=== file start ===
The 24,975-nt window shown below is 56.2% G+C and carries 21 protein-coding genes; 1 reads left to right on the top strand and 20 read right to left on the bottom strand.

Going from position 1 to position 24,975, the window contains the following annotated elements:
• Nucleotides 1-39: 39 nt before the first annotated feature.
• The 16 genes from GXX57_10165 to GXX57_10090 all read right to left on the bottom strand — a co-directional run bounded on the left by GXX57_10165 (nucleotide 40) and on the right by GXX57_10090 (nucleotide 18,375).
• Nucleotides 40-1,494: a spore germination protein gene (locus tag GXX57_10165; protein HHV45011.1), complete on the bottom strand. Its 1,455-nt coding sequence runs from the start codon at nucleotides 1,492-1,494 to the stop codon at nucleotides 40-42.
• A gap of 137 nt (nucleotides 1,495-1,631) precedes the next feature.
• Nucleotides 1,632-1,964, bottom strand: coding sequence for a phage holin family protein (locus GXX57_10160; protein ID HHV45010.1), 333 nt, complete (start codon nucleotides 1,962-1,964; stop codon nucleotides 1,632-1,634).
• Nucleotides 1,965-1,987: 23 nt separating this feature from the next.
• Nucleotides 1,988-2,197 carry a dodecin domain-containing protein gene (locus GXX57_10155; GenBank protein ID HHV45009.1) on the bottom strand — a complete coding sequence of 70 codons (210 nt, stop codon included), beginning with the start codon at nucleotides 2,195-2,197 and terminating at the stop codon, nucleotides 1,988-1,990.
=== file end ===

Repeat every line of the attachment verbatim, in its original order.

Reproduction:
The 24,975-nt window shown below is 56.2% G+C and carries 21 protein-coding genes; 1 reads left to right on the top strand and 20 read right to left on the bottom strand.

Going from position 1 to position 24,975, the window contains the following annotated elements:
• Nucleotides 1-39: 39 nt before the first annotated feature.
• The 16 genes from GXX57_10165 to GXX57_10090 all read right to left on the bottom strand — a co-directional run bounded on the left by GXX57_10165 (nucleotide 40) and on the right by GXX57_10090 (nucleotide 18,375).
• Nucleotides 40-1,494: a spore germination protein gene (locus tag GXX57_10165; protein HHV45011.1), complete on the bottom strand. Its 1,455-nt coding sequence runs from the start codon at nucleotides 1,492-1,494 to the stop codon at nucleotides 40-42.
• A gap of 137 nt (nucleotides 1,495-1,631) precedes the next feature.
• Nucleotides 1,632-1,964, bottom strand: coding sequence for a phage holin family protein (locus GXX57_10160; protein ID HHV45010.1), 333 nt, complete (start codon nucleotides 1,962-1,964; stop codon nucleotides 1,632-1,634).
• Nucleotides 1,965-1,987: 23 nt separating this feature from the next.
• Nucleotides 1,988-2,197 carry a dodecin domain-containing protein gene (locus GXX57_10155; GenBank protein ID HHV45009.1) on the bottom strand — a complete coding sequence of 70 codons (210 nt, stop codon included), beginning with the start codon at nucleotides 2,195-2,197 and terminating at the stop codon, nucleotides 1,988-1,990.